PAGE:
Although trade policy is a component of foreign policy, Philip A. Mundo explains how it is rooted in the domestic policy process and carries with it enormous implications for domestic affairs. He reviews the growing importance of trade policy since World War II â particularly over the past twenty years â and shows how recent policies like NAFTA are shaped by the domestic agenda.
Mundo explains trade policy as the product of a three-stage process comprising agenda setting, program adoption, and implementation. He reviews this process in terms of the ideas that inform trade policy, the interests that seek to influence it, and the institutions that shape it. He also addresses the importance of specific measures, such as administrative relief and trade sanctions.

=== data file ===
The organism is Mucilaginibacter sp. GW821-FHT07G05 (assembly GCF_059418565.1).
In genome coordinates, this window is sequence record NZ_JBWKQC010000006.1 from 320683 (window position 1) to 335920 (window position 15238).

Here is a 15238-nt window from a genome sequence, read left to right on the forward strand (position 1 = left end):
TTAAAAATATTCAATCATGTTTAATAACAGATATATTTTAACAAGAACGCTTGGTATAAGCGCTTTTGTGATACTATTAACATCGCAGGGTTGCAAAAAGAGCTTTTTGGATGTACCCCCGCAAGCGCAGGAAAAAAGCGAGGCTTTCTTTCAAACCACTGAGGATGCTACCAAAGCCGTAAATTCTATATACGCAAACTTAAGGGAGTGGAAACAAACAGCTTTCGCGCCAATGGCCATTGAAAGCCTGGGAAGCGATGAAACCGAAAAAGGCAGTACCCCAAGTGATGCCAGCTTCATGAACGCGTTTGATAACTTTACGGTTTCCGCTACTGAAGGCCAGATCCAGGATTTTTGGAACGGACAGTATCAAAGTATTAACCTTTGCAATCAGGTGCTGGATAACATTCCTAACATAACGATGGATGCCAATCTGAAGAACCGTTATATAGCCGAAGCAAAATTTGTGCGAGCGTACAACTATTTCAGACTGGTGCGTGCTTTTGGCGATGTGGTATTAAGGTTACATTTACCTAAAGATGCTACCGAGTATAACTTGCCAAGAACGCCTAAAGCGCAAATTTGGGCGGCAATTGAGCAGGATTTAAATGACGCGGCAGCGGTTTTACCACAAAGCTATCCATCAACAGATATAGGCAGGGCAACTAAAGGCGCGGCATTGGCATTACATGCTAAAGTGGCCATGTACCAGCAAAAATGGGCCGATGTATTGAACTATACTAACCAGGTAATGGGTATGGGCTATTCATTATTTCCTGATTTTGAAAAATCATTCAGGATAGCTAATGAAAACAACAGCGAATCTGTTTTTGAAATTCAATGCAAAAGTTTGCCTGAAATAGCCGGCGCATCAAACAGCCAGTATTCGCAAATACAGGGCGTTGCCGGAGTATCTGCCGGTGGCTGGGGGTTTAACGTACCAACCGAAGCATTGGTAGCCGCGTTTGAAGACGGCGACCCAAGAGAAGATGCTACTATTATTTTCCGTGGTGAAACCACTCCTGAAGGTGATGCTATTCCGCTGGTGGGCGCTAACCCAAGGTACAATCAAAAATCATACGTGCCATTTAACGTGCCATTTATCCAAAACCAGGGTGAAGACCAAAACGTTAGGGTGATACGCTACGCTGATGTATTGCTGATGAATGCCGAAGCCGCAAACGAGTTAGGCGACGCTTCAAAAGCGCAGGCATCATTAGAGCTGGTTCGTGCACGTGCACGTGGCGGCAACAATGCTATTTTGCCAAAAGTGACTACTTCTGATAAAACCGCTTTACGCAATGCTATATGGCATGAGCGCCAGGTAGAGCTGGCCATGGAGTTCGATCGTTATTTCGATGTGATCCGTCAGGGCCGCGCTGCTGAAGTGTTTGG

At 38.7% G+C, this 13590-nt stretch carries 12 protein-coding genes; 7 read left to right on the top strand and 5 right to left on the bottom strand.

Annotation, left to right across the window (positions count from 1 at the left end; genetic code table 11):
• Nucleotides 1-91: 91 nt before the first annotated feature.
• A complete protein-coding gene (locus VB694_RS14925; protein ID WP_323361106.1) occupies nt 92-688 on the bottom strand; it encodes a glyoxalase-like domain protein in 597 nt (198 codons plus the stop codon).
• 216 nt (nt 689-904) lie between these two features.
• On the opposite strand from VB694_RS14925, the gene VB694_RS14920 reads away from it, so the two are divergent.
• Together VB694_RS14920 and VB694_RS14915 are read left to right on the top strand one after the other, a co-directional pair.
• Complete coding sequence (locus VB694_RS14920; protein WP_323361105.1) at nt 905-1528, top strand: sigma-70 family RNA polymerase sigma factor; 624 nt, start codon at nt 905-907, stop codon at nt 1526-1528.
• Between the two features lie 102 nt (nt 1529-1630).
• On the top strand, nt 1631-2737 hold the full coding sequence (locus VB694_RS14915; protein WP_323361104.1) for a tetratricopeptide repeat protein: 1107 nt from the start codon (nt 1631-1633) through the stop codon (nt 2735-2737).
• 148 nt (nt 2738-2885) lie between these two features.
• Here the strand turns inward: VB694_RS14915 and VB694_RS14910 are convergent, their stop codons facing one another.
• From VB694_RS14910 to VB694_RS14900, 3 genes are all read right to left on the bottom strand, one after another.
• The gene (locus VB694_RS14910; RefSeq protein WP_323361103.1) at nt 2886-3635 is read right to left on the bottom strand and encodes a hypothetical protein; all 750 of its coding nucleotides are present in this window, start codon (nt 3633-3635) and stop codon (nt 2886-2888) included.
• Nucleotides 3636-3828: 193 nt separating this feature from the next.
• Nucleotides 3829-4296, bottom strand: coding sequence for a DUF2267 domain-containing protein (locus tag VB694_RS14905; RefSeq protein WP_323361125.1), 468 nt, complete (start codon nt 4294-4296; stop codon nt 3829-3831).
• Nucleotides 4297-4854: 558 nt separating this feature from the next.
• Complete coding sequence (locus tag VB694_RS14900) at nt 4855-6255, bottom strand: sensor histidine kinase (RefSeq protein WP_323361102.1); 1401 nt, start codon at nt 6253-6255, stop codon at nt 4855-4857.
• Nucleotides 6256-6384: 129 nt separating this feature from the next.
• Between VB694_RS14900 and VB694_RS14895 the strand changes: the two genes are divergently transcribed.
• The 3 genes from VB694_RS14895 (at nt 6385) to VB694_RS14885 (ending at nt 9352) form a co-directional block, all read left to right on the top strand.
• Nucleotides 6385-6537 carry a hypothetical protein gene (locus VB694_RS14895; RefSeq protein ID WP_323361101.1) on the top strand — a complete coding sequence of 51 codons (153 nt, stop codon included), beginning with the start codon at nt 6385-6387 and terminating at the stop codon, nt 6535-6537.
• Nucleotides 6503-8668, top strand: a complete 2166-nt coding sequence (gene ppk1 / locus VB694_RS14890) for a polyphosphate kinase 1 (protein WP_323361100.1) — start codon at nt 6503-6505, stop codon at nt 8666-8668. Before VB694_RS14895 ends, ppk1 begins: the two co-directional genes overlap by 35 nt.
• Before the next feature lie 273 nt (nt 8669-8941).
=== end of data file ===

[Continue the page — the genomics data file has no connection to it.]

This book distills the essence of the trade policy process into a concise, innovative framework accessible to students and general readers. With the growing importance of trade policy, it makes explicit many of the subtleties surrounding policymaking while fully explicating the legal and international context in which trade operates.
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